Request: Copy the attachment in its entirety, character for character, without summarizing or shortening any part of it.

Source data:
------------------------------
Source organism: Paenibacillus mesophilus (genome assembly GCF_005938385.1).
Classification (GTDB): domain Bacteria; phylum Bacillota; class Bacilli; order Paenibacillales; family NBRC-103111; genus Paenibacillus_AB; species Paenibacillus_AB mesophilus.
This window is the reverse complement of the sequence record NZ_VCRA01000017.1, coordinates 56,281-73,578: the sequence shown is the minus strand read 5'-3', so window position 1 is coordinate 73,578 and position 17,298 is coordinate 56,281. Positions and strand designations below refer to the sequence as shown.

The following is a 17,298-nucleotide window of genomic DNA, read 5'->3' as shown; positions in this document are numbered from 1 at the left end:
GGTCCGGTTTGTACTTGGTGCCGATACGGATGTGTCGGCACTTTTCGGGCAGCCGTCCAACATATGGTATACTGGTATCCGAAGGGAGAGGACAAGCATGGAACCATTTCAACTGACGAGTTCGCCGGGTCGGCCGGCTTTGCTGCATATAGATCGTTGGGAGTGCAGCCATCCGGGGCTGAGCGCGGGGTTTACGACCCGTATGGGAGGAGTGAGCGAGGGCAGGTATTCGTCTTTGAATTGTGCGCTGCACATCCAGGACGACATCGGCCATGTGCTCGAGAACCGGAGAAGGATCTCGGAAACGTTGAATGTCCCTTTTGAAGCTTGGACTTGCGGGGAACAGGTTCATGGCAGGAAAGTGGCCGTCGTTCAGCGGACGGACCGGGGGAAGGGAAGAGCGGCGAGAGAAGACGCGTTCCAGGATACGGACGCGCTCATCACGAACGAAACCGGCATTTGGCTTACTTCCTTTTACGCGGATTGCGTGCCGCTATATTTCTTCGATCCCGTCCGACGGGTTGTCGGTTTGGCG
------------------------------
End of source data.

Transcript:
Source organism: Paenibacillus mesophilus (genome assembly GCF_005938385.1).
Classification (GTDB): domain Bacteria; phylum Bacillota; class Bacilli; order Paenibacillales; family NBRC-103111; genus Paenibacillus_AB; species Paenibacillus_AB mesophilus.
This window is the reverse complement of the sequence record NZ_VCRA01000017.1, coordinates 56,281-73,578: the sequence shown is the minus strand read 5'-3', so window position 1 is coordinate 73,578 and position 17,298 is coordinate 56,281. Positions and strand designations below refer to the sequence as shown.

The following is a 17,298-nucleotide window of genomic DNA, read 5'->3' as shown; positions in this document are numbered from 1 at the left end:
GGTCCGGTTTGTACTTGGTGCCGATACGGATGTGTCGGCACTTTTCGGGCAGCCGTCCAACATATGGTATACTGGTATCCGAAGGGAGAGGACAAGCATGGAACCATTTCAACTGACGAGTTCGCCGGGTCGGCCGGCTTTGCTGCATATAGATCGTTGGGAGTGCAGCCATCCGGGGCTGAGCGCGGGGTTTACGACCCGTATGGGAGGAGTGAGCGAGGGCAGGTATTCGTCTTTGAATTGTGCGCTGCACATCCAGGACGACATCGGCCATGTGCTCGAGAACCGGAGAAGGATCTCGGAAACGTTGAATGTCCCTTTTGAAGCTTGGACTTGCGGGGAACAGGTTCATGGCAGGAAAGTGGCCGTCGTTCAGCGGACGGACCGGGGGAAGGGAAGAGCGGCGAGAGAAGACGCGTTCCAGGATACGGACGCGCTCATCACGAACGAAACCGGCATTTGGCTTACTTCCTTTTACGCGGATTGCGTGCCGCTATATTTCTTCGATCCCGTCCGACGGGTTGTCGGTTTGGCG